392 F.3d 73 (2nd Cir. 2004), 03-9038, Palmieri v. Lynch
|Docket Nº:||Docket No. 03-9038.|
|Citation:||392 F.3d 73|
|Party Name:||Paul PALMIERI, Plaintiff-Appellant, v. Pamela LYNCH, aka Pam Lynch, John Doe # 1, Defendants-Appellees.|
|Case Date:||December 10, 2004|
|Court:||United States Courts of Appeals, Court of Appeals for the Second Circuit|
Argued: June 23, 2004
R. Bertil Peterson, Staff Counsel for The Coalition of Landlords, Homeowners & Merchants, Inc., Babylon, New York, for Plaintiff-Appellant.
Gregory J. Nolan, Assistant Attorney General, Environmental Protection Bureau, New York, N.Y. (Marion R. Buchbinder, Senior Assistant Solicitor General; Norman Spiegel, Assistant Attorney General, Environmental Protection Bureau; and Eliot Spitzer, Attorney General of the
State of New York, on brief), for Defendants-Appellees.
Before: MINER, CABRANES and STRAUB, Circuit Judges.
Judge STRAUB concurs in part and dissents in part in a separate opinion.
MINER, Circuit Judge:
Plaintiff-appellant, Paul Palmieri, appeals from a judgment entered in the United States District Court for the Eastern District of New York (Seybert, J.), dismissing Palmieri's 42 U.S.C. §§ 1983 and 1985 claims, asserting Fourth Amendment violations, and declining to exercise supplemental jurisdiction over his state-law trespass claim. The court determined that the defendants-appellees, Pamela Lynch and John Doe # 1, 1 employees of the New York State Department of Environmental Conservation ("DEC"), did not violate Palmieri's Fourth Amendment rights by traversing, without permission, the front and backyard of Palmieri's residence in Babylon, New York in an attempt to perform a regulatory inspection. The areas to be inspected were a residential dock and adjacent areas located on tidal wetlands off the rear portion of Palmieri's back yards. The site visit by the DEC and the aborted regulatory inspection attempt occurred in response to Palmieri's application to extend his ninety-two-foot-long dock by an additional fifty feet and to add an additional boat lift to the two already in place.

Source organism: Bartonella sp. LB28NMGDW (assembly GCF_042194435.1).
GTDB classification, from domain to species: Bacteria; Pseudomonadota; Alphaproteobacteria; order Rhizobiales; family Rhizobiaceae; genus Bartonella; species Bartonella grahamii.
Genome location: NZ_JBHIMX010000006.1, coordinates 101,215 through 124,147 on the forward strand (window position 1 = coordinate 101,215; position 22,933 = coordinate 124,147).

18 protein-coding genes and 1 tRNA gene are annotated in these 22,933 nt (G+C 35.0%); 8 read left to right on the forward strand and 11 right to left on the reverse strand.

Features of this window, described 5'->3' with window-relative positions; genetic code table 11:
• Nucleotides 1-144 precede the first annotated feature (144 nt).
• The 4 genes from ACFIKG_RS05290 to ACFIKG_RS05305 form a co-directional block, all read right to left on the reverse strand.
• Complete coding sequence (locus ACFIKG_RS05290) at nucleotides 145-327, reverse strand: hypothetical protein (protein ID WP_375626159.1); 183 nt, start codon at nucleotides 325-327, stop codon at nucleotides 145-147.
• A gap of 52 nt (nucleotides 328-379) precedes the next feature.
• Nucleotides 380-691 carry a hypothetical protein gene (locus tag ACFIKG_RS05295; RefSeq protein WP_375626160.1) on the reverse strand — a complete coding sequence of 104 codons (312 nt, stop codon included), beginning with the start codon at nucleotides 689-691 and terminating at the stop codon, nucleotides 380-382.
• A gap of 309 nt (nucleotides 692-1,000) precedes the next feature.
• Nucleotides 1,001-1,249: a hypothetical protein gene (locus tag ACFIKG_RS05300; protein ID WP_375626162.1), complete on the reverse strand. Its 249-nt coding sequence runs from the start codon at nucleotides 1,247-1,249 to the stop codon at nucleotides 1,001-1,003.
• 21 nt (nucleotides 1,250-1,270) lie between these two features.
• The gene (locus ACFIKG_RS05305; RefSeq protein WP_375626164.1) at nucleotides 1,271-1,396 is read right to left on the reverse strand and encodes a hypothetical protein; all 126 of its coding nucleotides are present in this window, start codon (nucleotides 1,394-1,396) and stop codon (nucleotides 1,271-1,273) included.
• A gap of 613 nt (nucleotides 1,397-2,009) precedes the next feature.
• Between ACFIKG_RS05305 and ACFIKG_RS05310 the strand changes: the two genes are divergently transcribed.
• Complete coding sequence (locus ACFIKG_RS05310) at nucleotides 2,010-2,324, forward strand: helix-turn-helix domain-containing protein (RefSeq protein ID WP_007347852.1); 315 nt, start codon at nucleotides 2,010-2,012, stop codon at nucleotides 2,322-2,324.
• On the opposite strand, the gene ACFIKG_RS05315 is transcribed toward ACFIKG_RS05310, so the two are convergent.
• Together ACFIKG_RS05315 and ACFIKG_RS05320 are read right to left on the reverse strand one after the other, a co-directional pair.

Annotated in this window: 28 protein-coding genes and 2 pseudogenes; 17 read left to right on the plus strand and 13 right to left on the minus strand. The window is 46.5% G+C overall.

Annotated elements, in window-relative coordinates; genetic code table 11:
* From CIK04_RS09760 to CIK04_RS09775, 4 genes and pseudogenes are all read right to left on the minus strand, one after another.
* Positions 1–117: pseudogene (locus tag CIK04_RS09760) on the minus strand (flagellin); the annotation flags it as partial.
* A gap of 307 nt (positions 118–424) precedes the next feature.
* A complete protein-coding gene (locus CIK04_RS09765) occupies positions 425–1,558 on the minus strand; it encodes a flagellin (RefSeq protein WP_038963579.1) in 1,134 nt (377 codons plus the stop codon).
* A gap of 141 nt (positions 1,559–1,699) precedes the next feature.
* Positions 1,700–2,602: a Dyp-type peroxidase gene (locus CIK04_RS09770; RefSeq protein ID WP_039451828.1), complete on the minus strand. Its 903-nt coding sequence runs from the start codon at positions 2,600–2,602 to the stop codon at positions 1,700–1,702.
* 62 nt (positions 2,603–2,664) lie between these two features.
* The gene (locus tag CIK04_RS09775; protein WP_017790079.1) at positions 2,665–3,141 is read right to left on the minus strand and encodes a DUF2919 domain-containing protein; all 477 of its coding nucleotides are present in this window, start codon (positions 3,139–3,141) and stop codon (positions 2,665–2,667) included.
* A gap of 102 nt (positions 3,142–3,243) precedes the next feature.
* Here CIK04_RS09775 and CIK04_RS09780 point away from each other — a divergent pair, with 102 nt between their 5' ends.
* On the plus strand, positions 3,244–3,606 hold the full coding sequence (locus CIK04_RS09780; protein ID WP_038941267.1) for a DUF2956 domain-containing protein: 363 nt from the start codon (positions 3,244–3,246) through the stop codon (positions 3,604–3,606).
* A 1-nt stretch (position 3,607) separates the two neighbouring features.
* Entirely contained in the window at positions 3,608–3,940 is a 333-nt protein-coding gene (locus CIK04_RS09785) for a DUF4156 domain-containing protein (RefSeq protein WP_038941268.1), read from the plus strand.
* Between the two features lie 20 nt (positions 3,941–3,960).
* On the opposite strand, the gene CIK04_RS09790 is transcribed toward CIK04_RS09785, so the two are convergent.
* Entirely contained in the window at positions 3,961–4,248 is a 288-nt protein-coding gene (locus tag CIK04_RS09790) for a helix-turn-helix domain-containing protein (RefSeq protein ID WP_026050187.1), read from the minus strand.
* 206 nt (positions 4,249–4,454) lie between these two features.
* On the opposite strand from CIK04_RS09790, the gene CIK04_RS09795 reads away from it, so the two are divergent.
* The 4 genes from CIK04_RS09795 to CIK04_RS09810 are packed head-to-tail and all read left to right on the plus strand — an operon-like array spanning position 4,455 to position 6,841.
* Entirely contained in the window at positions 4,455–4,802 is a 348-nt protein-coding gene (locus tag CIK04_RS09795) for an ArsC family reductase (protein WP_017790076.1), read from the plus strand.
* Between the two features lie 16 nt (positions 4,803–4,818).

Palmieri's claim is one essentially sounding in trespass quare clausum fregit that has escalated into a constitutional claim of Fourth Amendment violations only because the trespassers were representatives of a state government regulatory agency. The very brief, albeit trespassory, entry of these state actors was responsive to Palmieri's desire to obtain a necessary permit to conduct construction work on his property. That the agents were dispatched by Palmieri within minutes of their entry and that no damage was done might have justified the disposition of this case by application of the maxim de minimis non curat lex. Because of the constitutional issues raised, however, we are constrained to undertake the more elaborate analysis that follows.